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March 3, 2015 / 12 Adar , 5775
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Pledge Transfer

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Tiferes Torah Synagogue needed a new Sefer Torah and embarked on a Sefer Torah campaign among its members.

“I’d like to donate the atzei chaim, the poles of the Sefer Torah, in memory of my father,” said Mr. Fine to the gabbai. “How much will that that cost?”

“The poles cost $1,000,” replied the gabbai. “We’ll notify you when the writing nears completion.”

The campaign ran successfully and almost all the necessary money was raised. Toward the end of the writing, a new member of the community approached the gabbai. “I’d like to make a $5,000 donation toward the Sefer Torah campaign,” he said.

“That’s very generous of you,” said the gabbai, “but we’ve pretty much covered the cost of the Sefer Torah.”

“That’s fine,” said the donor. “Let the money go for associated costs, like the crown, atzei chaim, yad (pointer), the mantles for Shabbos and Yamim Noraim, etc.”

“Sure, we’re happy to accept your donation,” said the gabbai.

The time was approaching for the hachnasat Sefer Torah, and Mr. Fine still hadn’t heard from the gabbai about the money for the atzei chaim. He approached the gabbai and inquired about the matter. “Oh, I apologize,” said the gabbai. “Toward the end of the campaign someone made a large donation that covered all the remaining costs.”

“But I wanted to donate the atzei chaim,” said Mr. Fine. “They are supposed to be in memory of my father zt”l.”

“I already told the other donor that the atzei chaim would be included in his donation,” said the gabbai. “You have priority, though. I’ll have to work it out with him.”

“I’m not sure if there’s really a point now,” said Mr. Fine, “if the entire cost was already covered. Give me a day to consider.”

Meanwhile, another shul nearby, in which Mr. Fine davened occasionally, had also begun a Sefer Torah campaign.

“Maybe you should transfer your donation of the atzei chaim to the other shul,” suggested his wife. “It seems they really need the money more there.”

“I’m not sure if I can do that,” replied Mr. Fine. “I did pledge the atzei chaim to Tiferes Torah.”

“What’s the big deal?” asked his wife. “You made a pledge to donate atzei chaim. What difference does it make whether you give them to this shul or that?”

“Don’t you think that once I made the pledge I’m committed to Tiferes Torah?” asked Mr. Fine.

“I don’t know,” replied Mrs. Fine. “You can give Rabbi Dayan a call, though.”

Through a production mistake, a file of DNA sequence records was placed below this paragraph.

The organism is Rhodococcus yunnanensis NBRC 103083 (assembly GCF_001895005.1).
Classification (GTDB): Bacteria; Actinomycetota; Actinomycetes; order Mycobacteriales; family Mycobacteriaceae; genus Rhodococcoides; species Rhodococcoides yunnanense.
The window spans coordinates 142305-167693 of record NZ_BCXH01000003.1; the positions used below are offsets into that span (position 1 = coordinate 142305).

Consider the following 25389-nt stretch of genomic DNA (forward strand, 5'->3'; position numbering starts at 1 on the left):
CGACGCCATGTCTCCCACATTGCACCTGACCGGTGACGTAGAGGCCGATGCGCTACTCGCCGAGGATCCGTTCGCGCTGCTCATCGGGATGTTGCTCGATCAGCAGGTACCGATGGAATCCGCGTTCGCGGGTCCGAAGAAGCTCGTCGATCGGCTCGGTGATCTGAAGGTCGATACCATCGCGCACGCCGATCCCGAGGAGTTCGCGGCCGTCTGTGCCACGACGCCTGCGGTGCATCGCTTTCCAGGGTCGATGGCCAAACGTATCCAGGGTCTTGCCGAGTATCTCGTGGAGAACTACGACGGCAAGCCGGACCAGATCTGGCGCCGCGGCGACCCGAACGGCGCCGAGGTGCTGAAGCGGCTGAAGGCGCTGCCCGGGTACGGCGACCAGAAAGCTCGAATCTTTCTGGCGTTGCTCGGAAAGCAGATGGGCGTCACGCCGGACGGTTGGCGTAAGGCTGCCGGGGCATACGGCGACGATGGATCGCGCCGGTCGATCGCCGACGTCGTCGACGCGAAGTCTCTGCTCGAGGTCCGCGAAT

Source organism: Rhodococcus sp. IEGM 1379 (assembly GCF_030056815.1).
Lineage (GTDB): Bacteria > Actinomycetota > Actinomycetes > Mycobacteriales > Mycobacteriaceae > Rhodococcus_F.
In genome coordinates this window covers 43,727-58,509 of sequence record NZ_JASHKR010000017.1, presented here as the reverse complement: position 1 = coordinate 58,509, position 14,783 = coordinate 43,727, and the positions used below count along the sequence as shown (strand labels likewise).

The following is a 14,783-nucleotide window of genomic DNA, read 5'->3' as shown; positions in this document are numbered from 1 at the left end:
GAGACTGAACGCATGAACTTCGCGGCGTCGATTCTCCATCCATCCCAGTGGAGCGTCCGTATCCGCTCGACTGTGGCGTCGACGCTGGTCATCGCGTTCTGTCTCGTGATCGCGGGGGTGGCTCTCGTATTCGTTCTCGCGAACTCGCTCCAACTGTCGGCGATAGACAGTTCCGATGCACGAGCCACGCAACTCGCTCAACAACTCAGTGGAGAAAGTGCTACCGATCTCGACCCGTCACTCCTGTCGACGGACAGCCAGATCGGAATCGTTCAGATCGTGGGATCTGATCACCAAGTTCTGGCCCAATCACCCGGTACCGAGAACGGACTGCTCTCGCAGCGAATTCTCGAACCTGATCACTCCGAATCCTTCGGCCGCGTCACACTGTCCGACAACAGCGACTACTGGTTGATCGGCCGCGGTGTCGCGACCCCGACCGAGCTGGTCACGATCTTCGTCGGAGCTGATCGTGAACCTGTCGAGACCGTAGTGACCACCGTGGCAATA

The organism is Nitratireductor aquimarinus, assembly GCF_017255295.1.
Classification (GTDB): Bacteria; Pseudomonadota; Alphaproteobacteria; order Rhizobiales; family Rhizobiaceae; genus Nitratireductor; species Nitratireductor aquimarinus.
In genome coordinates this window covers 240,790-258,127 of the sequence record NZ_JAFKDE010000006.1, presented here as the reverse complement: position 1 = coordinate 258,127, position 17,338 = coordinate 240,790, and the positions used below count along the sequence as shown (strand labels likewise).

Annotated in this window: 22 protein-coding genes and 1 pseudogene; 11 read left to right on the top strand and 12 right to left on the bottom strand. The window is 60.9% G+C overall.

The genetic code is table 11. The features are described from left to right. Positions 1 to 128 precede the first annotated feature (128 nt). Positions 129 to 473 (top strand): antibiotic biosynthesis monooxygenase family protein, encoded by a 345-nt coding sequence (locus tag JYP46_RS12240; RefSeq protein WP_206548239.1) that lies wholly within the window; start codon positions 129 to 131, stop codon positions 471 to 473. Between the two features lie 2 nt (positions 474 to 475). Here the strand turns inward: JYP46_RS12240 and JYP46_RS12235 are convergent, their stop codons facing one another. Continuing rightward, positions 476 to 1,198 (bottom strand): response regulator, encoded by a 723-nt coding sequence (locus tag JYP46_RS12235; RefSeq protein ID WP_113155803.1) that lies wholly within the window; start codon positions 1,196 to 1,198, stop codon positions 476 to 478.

“That’s a wise idea,” said Mr. Fine.

Mr. Fine called Rabbi Dayan. “If I pledged to donate atzei chaim in Tiferes Torah and someone else already donated money to cover them, can I transfer the pledge to another shul?”

“There is significant discussion as to whether a person who donated toward a certain cause can redirect his donation to another cause,” answered Rabbi Dayan. “However, in this case, it is permissible to donate the atzei chaim to the other shul.”

“Why is that?” asked Mr. Fine.

“There is a dispute about whether to view a donation to a shul as a pledge to a specified charity, which is binding with a verbal commitment alone,” explained Rabbi Dayan. “Many consider it tantamount to a charity pledge, which cannot be transferred. They apply the rule of amiraso lagavoha kimsiraso lahedyot.” (Y.D. 259:1-2; C.M. 125:5)

“Others disagree to the analogy of charity,” continued Rabbi Dayan. “Since the shul is a communal enterprise, we do not view the shul as needy, since the community as a whole has money. There may be need for hataras nedarim, though, to relieve you of your personal commitment.” (See Tzedakah U’Mishpat 9:82; Minchas Yitzchak 4:29)

“If there is a dispute on the matter, why did you suggest that here it is permissible to transfer the donation?”

“There is a clear assumption (umdana) here that you pledged the atzei chaim only with the intention that they should be used with the Sefer Torah,” answered Rabbi Dayan. “Once the community accepted the larger donation of the other person for the atzei chaim, you had no intention of donating under such intentions. Furthermore, the community seemingly is willing to forgo the donation. Therefore, you can give the atzei chaim to another shul.” (Based on Shevet Halevi 5:145)

About the Author: Rabbi Meir Orlian is a faculty member of the Business Halacha Institute, headed by HaRav Chaim Kohn, a noted dayan. To receive BHI’s free newsletter, Business Weekly, send an e-mail to subscribe@businesshalacha.com. For questions regarding business halacha issues, or to bring a BHI lecturer to your business or shul, call the confidential hotline at 877-845-8455 or e-mail ask@businesshalacha.com.


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“Halacha differentiates between giving a gift, forgoing a debt [mechila], and granting permission to take something,” answered Rabbi Dayan.

“I don’t accept this,” said Mr. Zummer. “I want you to finish! You’re not allowed to just stop in the middle!”

“That’s what you’re wondering?” laughed Mr. Rubin. “That ring is not mine at all. A relative gave me money to buy it for him.”

“How could you have expected my glasses to be there?” argued Mr. Weiss. “You shouldn’t have to pay.”

“It means that the disqualification of relatives as witnesses is a procedural issue, not a question of honesty,” explained Rabbi Dayan.

“The issue is not just logistical,” replied Mr. Kahn. “I thought that halacha requires that the beginning of the adjudication and acceptance of testimony be during daytime.” (C.M. 5:2; 28:24)

A few days, Mrs. Feldman called back. “I would prefer a nice cake rather than the chocolate.”

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